Sometimes I’m Down

Sometimes I get down, even when good things are happening in my life.  For example, the podcast discussing SlowItDown will be available at www.renaldiethq.com/008  as of 6 a.m. this Wednesday.  That’s a good thing, right?  And Bear felt up to going to a movie yesterday.  That’s another good thing.  Yet, my heart is heavy.kidney-book-cover

That, of course, got me to wondering if this had anything to do with Chronic Kidney Disease.  And it turns out, it does.  While this sadness seems to always to be short term for me, it comes and goes for no apparent reason.

So I did what I do best.  I researched… and found more than I’d expected about this subject.

Way back in 2009, The National Kidney Foundation, Inc. published their findings after performing a study,

“Depression has long been associated with end stage kidney disease, but a new study published today in the American Journal of Kidney Diseases, the official journal of the National Kidney Foundation, found that 20% of patients with early stage chronic kidney disease (CKD) also suffered from depression.”

You can read the rest of this short, but informative article at http://www.medicalnewstoday.com/releases/162766.php

sadLooking further back, I noticed that in 2006,  US National Library of Medicine, National Institutes of Health published a study on its PubMed.gov site calling for “…further well-designed, longitudinal, survival studies to clarify the relationship better between depression and the different stages of renal dysfunction.”  This is a bit more technical, but you can find it at http://www.ncbi.nlm.nih.gov/pubmed/16412828.

So there is a connection.  And I fell into that connection.  Which doesn’t mean that I’m clinically depressed or that I need treatment.  What it does mean is that I need to accept that I will have my down days now and again… and they will pass.

Somehow, it strikes me that everyone – CKD patient or not – has such days.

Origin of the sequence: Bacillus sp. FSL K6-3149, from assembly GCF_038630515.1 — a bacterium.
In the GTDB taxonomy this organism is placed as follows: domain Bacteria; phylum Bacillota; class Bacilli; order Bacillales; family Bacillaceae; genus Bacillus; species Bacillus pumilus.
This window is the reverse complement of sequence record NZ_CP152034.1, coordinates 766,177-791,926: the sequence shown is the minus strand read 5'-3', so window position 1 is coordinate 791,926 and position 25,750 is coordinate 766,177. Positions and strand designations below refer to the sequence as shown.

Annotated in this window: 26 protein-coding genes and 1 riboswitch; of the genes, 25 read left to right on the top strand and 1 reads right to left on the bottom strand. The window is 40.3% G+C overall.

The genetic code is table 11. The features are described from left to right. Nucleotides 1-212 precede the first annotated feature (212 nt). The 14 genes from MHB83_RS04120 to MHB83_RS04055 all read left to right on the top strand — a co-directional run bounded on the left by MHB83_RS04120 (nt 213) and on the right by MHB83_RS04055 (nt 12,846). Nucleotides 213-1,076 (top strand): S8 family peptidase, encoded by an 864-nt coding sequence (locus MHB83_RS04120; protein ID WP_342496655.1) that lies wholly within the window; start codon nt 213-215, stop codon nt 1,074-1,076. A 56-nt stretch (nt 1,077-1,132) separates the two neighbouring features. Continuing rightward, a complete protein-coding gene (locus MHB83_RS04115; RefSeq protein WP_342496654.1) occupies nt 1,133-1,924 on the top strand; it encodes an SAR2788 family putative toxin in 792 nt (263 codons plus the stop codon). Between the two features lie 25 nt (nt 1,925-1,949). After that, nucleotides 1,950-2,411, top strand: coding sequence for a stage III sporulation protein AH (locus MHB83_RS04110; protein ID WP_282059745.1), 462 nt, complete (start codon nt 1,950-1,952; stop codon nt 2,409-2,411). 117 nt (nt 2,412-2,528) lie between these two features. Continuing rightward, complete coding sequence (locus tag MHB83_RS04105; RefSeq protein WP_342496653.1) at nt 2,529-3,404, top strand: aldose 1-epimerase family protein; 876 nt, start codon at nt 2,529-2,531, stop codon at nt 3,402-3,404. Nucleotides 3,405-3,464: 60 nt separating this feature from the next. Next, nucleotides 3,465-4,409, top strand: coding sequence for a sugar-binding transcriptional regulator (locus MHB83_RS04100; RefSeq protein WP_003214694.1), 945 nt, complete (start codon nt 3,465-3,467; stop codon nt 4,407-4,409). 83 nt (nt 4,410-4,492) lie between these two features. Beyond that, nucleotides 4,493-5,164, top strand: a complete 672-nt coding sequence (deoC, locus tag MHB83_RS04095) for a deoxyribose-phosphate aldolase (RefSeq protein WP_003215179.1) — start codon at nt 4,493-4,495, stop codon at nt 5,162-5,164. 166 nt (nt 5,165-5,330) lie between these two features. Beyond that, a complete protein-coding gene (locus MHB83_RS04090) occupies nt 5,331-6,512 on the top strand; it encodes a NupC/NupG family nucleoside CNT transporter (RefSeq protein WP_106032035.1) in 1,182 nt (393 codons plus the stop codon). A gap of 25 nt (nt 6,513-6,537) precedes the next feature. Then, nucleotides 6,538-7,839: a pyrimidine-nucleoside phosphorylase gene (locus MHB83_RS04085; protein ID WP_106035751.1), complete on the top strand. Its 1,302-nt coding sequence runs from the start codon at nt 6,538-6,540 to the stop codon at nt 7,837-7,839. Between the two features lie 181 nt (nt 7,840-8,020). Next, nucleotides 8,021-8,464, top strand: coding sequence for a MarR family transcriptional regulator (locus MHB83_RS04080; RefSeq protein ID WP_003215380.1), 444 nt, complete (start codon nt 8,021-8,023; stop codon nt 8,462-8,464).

DaVita, the company that provides the trained educators who go into the community for SlowItDown, has this to say about depression and CKD:

“Depression can have many causes. In the case of someone who has just been diagnosed with chronic kidney disease there may be a lot of information to process about your physical health, which may lead to strong emotions about your life and how it may change. Similarly, once a person reaches end stage renal disease and begins dialysis, there are lifestyle adjustments to be made that could bring up feelings of despair. Many times these feelings are temporary; however, if you find you’re having difficulty don’t hesitate to get the help you need.”

They’ve got more information about this disease and depression on their website, particularly at http://www.davita.com/kidney-disease/overview/living-with-ckd/depression-and-chronic-kidney-disease/e/4917sad woman

It made sense to look at the other end and see if depression caused CKD, just as diabetes and/or high blood pressure may be both caused by CKD and may be the cause of CKD. The following is from a private mental health center in Scottsdale.  It’s especially interesting because of the size and duration of the study – 5,785 subjects under scrutiny for 10 years.  It is also specific to CKD patients, although it is from 2010.